Career Growth is a Gift You Give Yourself: Ten Ways to Evolve as a Professional

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Linda Sherman lists her top tips on developing your career

Most assistants are so focused on doing all they can to support their managers that they neglect their own careers. They think that taking the time for professional growth is a luxury, or they wait for others to guide them.

Would that be you?

The key to professional advancement is an ongoing commitment to learning – to seeking out growth opportunities. When you step up your game by expanding your knowledge and skills, you will not only feel greater satisfaction in your role, you also become that much more valuable to your manager, team and organization as well. You are primed for success.

Here are ten ways to take your career to the next level; most of them cost nothing!

1. Get clear on your growth goals

Many administrative professionals fail to consider what their purpose is and how they wish to grow; they do not clearly articulate their goals. Even worse, they usually don’t identify the path that will take them from where they are to where they want to be.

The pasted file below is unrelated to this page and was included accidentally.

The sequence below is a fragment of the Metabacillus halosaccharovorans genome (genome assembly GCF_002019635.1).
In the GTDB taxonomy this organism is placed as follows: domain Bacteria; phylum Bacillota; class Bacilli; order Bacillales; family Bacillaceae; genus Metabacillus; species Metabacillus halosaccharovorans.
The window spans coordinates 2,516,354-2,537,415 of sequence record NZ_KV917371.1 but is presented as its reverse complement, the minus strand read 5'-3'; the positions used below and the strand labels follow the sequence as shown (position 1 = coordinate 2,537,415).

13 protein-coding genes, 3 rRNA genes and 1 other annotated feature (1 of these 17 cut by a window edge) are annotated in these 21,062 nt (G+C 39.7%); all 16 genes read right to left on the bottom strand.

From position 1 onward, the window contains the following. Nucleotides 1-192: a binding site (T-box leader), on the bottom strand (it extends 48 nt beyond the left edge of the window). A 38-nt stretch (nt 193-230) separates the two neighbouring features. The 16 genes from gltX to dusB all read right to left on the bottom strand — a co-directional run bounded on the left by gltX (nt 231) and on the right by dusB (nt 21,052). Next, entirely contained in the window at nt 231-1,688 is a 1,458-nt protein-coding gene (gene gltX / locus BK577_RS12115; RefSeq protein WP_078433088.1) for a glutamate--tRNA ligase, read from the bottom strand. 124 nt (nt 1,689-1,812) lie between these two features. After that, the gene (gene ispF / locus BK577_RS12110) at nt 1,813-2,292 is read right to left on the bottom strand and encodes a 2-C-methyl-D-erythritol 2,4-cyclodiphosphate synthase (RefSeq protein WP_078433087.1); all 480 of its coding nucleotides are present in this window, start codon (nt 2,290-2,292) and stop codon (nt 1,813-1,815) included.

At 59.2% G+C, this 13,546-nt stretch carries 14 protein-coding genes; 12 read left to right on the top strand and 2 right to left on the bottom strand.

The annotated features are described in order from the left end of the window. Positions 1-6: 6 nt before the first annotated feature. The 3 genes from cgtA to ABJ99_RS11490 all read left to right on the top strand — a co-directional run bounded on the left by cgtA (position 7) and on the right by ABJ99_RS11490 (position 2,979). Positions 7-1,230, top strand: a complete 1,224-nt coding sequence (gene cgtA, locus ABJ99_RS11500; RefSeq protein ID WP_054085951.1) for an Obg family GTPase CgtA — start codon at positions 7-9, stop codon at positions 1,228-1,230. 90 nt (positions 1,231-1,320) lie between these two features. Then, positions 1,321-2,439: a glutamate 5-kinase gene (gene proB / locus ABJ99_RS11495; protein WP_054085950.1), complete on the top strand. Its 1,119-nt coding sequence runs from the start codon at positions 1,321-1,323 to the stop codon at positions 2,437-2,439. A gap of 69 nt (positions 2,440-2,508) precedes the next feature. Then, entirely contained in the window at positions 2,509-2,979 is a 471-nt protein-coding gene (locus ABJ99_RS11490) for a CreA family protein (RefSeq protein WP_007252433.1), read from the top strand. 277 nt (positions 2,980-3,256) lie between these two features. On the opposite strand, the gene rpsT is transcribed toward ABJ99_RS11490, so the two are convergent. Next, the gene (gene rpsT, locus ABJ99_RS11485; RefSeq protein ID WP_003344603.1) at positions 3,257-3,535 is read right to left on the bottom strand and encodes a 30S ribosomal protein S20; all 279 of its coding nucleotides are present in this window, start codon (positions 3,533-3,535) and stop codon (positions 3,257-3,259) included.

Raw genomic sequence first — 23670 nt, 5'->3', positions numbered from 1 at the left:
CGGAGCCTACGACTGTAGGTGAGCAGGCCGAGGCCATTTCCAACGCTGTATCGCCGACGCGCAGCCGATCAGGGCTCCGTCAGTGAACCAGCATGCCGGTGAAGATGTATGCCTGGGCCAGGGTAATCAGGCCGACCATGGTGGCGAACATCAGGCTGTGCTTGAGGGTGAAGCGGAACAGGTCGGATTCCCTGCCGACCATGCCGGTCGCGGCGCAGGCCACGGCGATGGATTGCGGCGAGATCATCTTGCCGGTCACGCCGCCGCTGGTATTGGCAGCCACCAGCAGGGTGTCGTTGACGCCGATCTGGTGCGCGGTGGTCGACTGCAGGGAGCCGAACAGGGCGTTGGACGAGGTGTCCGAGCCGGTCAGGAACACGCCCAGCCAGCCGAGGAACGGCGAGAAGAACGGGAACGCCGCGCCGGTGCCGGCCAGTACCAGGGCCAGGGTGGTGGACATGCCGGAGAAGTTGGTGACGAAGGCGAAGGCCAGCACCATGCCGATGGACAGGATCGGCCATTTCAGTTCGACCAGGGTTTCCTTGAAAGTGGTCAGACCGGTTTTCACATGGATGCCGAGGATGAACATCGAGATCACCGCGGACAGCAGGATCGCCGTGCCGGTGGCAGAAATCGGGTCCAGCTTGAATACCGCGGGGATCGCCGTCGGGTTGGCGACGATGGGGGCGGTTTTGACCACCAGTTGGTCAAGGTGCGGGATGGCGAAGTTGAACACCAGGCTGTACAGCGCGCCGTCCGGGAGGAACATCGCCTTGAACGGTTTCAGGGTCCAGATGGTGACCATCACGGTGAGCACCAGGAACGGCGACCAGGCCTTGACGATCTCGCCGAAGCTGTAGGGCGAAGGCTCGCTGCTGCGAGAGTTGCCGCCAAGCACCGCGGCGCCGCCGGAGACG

When we think about career growth, we tend to think about a vertical progression of titles or positions, but careers don’t necessarily work that way these days. Many people make lateral moves or even go backward to try a new role. These horizontal career moves create value and expand expertise and knowledge.

“You can’t do it unless you imagine it.” ~ George Lucas

If you aren’t sure what you want, try projecting yourself five years in the future; write the resume you would like to have. Where are you working and for whom? What are your title and role? What are your specific job responsibilities? Once you have that clearly in mind, fill in the five years between now and then.

2. Speak up for what you want

You may have skills or interests of which your manager isn’t aware; you may be interested in a role that your manager hasn’t envisioned for you. Take the initiative to tell your manager what kinds of growth opportunities you are interested in; don’t expect her or him to read your mind.